In later seasons, "The Sopranos" would too often threaten to disappear up Chase's asshole as he ruminated, sometimes vigorously, sometimes ponderously, on the mysteries of American family life. But the first season has none of that leisure, expertly modulating stretches of comedy and drama en route to those crucial moments that leave you gasping. More often than not, they're driven by Gandolfini, who finds resources that allow him to play, well, not exactly a sensitive gangster, but a deeply conflicted one. Tony may be a monster, but at least within the funhouse world of professional criminal activity, he's not completely amoral. He manages to provide for his family, and wants to give his kids an education and thus an escape hatch. He recognizes his position in the organization as more an accident of paternity than an expression of his own drive, smarts, or charisma. In a humanizing touch, Chase has him muse at one point over his contentment to follow in the footsteps of his father, declaring that if he had been any sort of rebel, he might have ended up selling patio furniture along Route 22. That image of Tony Soprano as salesman will return, hauntingly, later in the series--perhaps as his fantasy of the quiet life that could have been.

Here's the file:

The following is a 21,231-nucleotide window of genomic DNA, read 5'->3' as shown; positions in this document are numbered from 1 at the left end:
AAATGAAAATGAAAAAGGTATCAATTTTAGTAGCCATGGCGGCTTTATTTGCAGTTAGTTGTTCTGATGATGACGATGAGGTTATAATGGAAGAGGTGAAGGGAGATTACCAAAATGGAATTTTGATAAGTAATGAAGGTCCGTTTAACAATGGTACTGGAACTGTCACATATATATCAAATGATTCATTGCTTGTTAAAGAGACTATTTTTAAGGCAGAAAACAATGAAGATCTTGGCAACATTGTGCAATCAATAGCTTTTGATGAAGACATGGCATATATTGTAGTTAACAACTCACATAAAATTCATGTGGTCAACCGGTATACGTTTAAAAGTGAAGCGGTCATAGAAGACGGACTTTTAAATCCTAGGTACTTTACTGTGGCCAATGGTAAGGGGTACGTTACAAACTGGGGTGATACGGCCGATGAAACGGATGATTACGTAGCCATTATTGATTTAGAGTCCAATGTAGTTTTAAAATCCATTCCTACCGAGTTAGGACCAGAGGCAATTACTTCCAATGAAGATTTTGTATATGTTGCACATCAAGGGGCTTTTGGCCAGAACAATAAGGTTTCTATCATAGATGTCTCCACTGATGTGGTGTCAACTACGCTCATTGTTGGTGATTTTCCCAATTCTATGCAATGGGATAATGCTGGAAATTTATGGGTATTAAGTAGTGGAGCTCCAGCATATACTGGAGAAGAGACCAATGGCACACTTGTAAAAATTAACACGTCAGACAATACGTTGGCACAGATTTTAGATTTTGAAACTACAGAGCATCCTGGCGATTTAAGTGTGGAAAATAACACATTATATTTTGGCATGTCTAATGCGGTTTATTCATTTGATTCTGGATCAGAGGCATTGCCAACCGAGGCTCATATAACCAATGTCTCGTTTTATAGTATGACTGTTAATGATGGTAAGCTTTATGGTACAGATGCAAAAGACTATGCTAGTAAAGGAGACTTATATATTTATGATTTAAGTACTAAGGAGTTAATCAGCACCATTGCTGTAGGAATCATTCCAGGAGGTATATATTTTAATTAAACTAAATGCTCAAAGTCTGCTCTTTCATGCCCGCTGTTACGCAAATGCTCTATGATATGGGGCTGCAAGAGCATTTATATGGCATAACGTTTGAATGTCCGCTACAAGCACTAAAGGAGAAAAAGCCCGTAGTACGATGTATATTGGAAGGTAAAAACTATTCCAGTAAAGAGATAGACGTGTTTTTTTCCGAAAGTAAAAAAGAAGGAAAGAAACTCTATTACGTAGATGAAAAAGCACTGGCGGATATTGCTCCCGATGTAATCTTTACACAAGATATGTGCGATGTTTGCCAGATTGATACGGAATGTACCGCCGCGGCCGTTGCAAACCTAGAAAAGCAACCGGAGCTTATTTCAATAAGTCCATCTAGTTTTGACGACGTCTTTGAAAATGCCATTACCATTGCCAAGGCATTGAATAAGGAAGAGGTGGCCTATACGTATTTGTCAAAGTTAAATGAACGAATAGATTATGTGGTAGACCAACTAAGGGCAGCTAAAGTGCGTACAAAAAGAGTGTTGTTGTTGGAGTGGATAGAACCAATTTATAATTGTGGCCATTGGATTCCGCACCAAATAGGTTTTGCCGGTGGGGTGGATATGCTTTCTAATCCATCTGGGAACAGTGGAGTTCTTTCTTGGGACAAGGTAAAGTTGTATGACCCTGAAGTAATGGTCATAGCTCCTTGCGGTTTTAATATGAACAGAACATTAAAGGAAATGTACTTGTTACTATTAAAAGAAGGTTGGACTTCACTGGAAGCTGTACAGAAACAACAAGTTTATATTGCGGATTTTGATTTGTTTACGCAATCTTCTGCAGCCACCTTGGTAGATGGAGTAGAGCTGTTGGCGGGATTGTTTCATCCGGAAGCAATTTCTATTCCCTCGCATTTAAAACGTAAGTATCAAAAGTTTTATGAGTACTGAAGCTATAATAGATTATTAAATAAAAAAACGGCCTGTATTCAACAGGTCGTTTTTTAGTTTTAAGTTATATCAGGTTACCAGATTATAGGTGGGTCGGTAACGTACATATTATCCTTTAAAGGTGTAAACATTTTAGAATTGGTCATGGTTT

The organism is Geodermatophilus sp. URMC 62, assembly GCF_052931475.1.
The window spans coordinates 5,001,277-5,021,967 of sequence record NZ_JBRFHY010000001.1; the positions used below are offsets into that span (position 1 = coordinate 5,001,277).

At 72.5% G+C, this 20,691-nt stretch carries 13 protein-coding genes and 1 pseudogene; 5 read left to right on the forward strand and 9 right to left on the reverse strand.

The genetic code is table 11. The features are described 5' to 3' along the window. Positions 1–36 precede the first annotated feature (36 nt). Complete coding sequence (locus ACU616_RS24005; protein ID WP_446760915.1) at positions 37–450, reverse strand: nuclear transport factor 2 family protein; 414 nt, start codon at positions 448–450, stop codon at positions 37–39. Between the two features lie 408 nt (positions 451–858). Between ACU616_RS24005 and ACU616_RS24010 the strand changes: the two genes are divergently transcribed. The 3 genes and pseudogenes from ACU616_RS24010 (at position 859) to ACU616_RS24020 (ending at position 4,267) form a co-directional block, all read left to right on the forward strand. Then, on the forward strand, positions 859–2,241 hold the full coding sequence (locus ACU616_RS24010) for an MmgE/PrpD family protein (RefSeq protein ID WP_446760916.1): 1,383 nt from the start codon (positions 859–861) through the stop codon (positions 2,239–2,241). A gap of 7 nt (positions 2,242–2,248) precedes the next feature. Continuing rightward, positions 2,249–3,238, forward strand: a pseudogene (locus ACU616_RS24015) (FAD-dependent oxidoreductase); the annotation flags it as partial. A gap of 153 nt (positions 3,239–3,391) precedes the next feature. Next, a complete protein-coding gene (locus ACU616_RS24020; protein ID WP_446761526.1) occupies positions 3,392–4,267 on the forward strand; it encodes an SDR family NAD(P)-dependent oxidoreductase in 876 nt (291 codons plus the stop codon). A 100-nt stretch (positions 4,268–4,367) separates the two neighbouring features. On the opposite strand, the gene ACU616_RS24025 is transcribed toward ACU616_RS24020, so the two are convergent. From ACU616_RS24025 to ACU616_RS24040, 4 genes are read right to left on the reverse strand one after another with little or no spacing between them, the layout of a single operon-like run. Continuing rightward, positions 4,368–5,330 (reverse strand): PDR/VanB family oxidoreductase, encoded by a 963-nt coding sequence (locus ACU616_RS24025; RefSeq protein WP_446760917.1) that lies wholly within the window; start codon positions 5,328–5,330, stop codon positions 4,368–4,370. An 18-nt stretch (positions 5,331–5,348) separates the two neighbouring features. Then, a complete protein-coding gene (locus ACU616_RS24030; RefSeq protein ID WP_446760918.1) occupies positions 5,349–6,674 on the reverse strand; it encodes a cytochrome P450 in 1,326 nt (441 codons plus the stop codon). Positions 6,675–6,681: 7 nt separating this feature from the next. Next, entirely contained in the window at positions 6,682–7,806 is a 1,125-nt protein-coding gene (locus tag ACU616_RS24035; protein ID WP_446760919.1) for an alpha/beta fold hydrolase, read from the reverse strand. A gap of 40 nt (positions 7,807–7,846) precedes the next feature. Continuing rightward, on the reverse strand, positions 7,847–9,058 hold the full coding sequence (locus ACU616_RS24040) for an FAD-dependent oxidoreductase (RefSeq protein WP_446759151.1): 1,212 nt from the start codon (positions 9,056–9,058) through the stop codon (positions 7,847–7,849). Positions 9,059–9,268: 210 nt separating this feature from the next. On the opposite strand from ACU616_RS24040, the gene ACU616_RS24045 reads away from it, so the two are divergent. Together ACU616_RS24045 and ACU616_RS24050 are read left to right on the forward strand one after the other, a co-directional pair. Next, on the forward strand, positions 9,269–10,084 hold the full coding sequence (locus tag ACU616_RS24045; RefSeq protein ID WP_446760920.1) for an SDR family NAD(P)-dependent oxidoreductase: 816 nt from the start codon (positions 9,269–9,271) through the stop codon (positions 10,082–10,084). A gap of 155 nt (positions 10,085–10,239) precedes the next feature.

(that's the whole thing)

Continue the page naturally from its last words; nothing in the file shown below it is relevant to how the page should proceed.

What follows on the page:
And Tony values friendship and loyalty--nothing is worse, in Tony's mind, than a snitch. In episode 1.11, the riveting "Nobody Knows Anything," Tony has reason to suspect that one of his men, Vincent Pastore's Big Pussy (so named due to his past career as a cat burglar), has turned FBI informant. When Paulie (Tony Sirico), ever the good soldier, volunteers to take Pussy down should his investigation confirm he's a rat, there's an unusual gravity to Tony's instructions. He jabs a finger at Paulie, insisting he can do what's necessary only if he confirms Pussy's betrayal with his own eyes. Gandolfini's delivery of his lines burns like a cigarette on skin, obscuring the almost literary inflection of his scripted dialogue, which employs repetition as skilfully as Faulkner or Mamet to drive home Tony's anger and ferocious reluctance to accept the idea of betrayal: "I want you to see it. I want you to see that fucking wire strapped on his body. I want you to see it. You hear me? I want you to see it. Otherwise all bets are off. You understand? This is our friend we're talking about here. You say it. You understand?"